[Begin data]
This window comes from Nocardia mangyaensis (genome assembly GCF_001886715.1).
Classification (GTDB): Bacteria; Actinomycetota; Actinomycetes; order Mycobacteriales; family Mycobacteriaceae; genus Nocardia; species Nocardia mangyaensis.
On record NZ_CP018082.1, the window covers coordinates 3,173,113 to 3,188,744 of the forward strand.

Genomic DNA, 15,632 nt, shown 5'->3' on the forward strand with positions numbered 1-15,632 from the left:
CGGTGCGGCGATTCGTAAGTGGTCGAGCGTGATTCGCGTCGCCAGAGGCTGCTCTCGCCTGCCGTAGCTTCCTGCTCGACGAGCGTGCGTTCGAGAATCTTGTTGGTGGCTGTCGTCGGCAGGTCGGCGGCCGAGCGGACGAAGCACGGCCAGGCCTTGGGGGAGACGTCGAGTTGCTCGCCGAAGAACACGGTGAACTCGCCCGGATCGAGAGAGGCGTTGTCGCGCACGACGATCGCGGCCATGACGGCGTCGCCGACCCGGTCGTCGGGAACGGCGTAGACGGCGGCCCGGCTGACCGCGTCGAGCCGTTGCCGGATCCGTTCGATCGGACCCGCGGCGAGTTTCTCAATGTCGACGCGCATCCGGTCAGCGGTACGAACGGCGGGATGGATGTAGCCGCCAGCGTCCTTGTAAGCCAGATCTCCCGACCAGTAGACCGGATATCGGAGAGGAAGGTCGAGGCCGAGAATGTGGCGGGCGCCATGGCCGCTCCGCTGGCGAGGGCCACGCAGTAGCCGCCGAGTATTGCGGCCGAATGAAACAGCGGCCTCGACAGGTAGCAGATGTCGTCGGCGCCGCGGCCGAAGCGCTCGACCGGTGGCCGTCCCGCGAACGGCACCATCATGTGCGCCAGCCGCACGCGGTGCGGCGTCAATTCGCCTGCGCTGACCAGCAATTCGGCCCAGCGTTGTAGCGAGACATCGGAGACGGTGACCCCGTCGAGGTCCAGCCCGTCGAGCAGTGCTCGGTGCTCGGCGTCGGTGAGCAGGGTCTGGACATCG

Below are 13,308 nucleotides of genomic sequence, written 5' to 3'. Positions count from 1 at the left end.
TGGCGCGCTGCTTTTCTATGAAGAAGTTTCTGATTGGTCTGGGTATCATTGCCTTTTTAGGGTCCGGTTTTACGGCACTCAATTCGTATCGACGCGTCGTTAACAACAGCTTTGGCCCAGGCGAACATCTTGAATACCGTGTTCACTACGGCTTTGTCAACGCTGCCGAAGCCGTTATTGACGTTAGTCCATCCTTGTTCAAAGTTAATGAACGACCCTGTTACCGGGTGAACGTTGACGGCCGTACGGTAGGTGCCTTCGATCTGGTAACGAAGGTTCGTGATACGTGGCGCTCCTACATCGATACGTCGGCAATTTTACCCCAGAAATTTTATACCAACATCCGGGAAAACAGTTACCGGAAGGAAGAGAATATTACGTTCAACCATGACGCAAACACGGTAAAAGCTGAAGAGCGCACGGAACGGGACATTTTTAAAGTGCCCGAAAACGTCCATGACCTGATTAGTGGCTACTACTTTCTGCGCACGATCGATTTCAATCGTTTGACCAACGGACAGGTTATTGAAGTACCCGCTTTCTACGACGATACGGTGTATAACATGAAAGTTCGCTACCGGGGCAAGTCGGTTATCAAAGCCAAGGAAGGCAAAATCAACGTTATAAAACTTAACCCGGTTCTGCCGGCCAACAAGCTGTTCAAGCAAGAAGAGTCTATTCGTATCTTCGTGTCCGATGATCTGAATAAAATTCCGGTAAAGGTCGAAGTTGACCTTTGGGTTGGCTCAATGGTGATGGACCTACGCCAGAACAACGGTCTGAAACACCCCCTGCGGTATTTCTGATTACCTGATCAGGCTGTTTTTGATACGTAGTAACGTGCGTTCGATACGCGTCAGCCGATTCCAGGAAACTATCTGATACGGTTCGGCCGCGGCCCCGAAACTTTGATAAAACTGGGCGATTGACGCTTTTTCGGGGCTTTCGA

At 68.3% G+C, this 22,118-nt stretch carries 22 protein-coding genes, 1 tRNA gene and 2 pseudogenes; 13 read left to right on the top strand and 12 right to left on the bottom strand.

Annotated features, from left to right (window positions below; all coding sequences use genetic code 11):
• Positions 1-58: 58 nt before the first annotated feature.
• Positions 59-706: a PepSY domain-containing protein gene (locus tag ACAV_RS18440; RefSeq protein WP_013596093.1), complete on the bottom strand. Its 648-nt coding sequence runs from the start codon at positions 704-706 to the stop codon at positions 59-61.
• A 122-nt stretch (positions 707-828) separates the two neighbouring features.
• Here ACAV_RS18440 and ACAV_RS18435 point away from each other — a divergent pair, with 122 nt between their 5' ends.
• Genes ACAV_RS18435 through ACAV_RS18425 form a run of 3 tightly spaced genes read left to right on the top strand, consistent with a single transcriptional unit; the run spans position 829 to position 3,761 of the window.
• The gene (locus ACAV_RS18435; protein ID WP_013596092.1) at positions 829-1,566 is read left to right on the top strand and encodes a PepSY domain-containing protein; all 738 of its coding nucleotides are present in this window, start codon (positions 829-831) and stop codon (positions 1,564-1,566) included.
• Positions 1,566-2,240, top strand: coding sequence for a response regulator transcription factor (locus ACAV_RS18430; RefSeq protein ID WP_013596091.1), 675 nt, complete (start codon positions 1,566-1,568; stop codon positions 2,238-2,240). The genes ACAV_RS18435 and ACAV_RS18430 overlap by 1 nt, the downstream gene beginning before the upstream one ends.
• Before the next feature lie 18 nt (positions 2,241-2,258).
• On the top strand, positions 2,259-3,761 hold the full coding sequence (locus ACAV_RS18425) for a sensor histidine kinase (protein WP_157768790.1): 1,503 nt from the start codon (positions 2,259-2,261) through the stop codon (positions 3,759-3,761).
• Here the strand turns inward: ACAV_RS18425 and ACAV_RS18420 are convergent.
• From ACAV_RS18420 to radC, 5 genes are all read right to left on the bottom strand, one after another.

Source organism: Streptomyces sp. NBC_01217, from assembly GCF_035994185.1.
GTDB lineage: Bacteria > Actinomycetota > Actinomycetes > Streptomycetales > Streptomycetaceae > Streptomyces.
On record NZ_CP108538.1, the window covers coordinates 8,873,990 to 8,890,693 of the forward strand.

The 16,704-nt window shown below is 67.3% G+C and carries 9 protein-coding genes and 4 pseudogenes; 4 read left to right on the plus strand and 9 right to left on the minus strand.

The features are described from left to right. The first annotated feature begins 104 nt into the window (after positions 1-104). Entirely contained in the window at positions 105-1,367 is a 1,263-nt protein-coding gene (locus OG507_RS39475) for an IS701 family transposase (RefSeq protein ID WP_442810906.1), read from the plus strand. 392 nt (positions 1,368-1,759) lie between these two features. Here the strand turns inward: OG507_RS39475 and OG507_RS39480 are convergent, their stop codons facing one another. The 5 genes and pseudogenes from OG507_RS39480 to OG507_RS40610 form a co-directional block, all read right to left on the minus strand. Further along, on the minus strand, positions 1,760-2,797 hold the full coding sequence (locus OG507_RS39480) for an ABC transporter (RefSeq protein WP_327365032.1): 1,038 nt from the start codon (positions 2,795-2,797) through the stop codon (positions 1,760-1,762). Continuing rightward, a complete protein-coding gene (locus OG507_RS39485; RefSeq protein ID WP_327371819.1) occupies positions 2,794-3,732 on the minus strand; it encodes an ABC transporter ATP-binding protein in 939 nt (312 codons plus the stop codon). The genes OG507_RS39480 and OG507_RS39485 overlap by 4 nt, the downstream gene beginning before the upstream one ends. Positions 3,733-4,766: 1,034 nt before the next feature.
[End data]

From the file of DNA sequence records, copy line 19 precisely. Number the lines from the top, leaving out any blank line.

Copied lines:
• Here the strand turns inward: ACAV_RS18425 and ACAV_RS18420 are convergent.